|Schwartz, John - The Pirbright Institute|
|Philp, Rebecca - The Pirbright Institute|
|Smith, Timothy - Tim|
|Hammond, John - The Pirbright Institute|
Submitted to: Immunogenetics
Publication Type: Peer Reviewed Journal
Publication Acceptance Date: 9/29/2017
Publication Date: 10/6/2017
Citation: Schwartz, J.C., Philp, R.L., Bickhart, D.M., Smith, T.P., Hammond, J.A. 2018. The antibody loci of the domestic goat (Capra hircus). Immunogenetics. 70: 317-326. doi: https://doi.org/10.1007/s00251-017-1033-3).
DOI: https://doi.org/10.1007/s00251-017-1033-3) Interpretive Summary: Regions of the genome related to immune function are often poorly characterized in livestock species. This is particularly troubling as U.S. food security needs require that domestic livestock populations maintain a sufficiently diverse immune system repertoire in order to resist diseases that affect production. By fully characterizing genomic regions related to immunity in livestock reference genomes constructed using the latest DNA sequencing technologies, we showed that the newest reference genomes will enable higher resolution analysis of immune genes. This, in turn, will enable the selection of individuals with improved resistance to common pathogens that affect animal productivity.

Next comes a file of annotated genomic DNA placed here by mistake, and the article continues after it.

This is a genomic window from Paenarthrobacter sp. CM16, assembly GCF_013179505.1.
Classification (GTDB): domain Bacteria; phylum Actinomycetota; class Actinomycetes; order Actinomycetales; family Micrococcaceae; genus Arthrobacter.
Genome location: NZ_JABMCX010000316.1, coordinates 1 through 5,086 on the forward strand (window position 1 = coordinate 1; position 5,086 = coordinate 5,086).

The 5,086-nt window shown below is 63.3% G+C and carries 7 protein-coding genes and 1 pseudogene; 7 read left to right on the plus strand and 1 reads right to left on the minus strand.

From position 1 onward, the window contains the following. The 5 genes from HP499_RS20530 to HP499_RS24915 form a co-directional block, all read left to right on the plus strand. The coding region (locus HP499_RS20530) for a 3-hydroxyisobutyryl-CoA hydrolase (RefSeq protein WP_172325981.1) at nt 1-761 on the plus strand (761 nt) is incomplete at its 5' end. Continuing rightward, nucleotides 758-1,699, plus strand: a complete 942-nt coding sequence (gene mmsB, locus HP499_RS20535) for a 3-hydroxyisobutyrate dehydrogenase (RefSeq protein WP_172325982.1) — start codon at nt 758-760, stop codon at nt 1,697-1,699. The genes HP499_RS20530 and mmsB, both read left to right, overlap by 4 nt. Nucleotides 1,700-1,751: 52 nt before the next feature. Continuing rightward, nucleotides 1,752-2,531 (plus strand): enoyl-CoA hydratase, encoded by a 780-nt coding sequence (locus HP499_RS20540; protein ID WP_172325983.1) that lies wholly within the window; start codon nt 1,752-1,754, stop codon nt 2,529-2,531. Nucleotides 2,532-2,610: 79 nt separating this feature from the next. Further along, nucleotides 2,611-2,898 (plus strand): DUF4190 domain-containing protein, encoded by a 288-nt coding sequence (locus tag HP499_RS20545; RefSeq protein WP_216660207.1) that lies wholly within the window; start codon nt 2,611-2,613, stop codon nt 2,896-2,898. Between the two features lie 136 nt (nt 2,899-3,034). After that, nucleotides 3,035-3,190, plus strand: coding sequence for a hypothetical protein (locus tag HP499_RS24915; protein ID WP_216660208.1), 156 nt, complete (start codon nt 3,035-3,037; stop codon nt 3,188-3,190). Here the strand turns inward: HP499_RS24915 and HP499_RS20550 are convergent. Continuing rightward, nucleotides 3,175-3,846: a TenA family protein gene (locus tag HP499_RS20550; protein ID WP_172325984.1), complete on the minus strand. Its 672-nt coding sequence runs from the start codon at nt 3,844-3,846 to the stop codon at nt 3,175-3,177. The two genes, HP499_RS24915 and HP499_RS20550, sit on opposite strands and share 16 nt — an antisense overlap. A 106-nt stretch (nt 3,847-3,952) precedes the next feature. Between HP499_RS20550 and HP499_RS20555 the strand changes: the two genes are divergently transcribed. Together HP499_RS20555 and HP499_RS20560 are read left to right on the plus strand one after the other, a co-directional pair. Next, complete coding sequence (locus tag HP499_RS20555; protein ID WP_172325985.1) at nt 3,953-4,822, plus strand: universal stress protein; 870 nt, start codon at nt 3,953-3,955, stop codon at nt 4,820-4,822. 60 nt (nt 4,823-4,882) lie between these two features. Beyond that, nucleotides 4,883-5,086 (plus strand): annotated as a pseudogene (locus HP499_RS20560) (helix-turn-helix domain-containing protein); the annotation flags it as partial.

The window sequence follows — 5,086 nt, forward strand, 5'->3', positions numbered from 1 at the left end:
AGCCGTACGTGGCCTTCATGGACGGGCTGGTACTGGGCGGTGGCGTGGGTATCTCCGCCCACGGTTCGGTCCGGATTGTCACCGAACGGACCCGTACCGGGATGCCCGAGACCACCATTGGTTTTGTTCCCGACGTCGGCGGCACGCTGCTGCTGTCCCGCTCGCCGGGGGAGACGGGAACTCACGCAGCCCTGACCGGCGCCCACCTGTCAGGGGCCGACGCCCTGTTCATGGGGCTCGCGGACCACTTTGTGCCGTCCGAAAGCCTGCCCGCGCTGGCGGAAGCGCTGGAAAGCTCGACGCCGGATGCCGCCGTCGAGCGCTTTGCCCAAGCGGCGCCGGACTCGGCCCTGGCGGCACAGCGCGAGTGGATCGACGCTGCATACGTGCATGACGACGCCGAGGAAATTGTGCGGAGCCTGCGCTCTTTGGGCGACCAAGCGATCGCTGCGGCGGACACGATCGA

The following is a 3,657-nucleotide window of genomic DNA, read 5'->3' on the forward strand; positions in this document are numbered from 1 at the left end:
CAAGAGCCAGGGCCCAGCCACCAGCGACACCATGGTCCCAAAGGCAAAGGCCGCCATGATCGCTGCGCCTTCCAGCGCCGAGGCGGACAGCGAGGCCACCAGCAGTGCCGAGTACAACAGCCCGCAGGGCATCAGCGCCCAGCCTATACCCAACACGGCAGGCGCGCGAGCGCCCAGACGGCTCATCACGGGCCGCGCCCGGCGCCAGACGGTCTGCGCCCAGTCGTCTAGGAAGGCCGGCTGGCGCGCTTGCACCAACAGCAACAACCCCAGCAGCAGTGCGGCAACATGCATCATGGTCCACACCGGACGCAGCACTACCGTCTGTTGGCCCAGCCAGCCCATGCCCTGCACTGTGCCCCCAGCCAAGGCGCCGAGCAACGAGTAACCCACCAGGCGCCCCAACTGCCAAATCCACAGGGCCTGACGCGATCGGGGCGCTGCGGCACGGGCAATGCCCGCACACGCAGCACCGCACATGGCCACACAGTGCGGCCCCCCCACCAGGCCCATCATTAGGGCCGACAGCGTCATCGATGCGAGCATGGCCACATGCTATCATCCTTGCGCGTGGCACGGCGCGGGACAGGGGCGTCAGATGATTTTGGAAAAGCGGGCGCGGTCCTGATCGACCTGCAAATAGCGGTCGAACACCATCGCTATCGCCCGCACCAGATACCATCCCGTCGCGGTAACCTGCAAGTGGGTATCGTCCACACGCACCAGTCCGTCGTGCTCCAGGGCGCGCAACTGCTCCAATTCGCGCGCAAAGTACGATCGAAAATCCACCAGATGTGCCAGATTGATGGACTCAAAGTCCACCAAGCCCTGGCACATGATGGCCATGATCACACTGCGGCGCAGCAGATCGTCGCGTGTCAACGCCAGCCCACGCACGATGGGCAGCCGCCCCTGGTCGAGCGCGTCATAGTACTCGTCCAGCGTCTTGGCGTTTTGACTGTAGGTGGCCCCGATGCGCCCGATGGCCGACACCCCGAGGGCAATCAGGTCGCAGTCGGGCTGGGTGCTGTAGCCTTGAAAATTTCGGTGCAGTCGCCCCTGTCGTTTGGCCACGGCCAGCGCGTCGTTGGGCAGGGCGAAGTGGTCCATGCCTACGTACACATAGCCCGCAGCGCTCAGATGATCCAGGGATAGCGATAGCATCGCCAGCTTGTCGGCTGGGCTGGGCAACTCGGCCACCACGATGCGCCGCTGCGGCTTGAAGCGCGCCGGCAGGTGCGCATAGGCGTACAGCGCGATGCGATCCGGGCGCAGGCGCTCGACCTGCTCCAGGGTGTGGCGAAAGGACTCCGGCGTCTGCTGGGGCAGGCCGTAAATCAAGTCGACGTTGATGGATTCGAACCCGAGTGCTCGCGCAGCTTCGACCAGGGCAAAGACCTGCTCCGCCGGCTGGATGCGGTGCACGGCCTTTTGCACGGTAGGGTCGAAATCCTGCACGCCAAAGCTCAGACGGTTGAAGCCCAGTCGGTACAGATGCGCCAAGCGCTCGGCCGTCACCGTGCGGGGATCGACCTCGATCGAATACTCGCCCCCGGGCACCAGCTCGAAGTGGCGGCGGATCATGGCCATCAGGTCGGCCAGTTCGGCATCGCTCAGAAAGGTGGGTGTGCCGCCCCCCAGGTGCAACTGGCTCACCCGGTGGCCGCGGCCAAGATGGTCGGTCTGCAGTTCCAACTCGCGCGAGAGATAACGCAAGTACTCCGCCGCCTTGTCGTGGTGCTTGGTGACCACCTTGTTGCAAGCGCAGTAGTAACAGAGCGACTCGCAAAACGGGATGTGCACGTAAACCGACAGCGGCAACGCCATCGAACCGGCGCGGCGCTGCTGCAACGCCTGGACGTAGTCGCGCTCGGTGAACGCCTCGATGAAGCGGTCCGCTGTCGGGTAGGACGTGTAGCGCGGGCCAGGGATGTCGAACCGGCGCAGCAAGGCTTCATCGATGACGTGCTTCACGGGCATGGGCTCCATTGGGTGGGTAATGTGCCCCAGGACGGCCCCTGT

Technical Abstract: The domestic goat (Capra hircus) is an important ruminant species, both as a source of antibody-based reagents for research and biomedical applications, and as an economically important animal for agriculture, particularly for developing nations that maintain most of the global goat population. Characterization of the loci encoding the goat immune repertoire would be highly beneficial for both vaccine and immune-reagent development. However, in goat and other species whose reference genomes were generated using short-sequence read technologies, the immune loci are poorly assembled as a result of their repetitive nature. Our recent construction of a long read-based goat genome assembly (ARS1) has facilitated characterization of all three antibody loci with high confidence, and with comparative analysis to cattle. We observed broad similarity of goat and cattle antibody-encoding loci, but with notable differences that likely influence formation of the functional antibody repertoire. The goat heavy-chain locus is restricted to only four functional and nearly identical IGHV gene segments, in contrast to the ten observed in cattle. Repertoire analysis indicates that light-chain usage is more balanced in goats, with greater representation of kappa light chains (~20- 30%) compared to cattle (~5%). The present study represents the first characterization of the goat antibody loci, and will help inform future investigations of their antibody responses to disease and vaccination.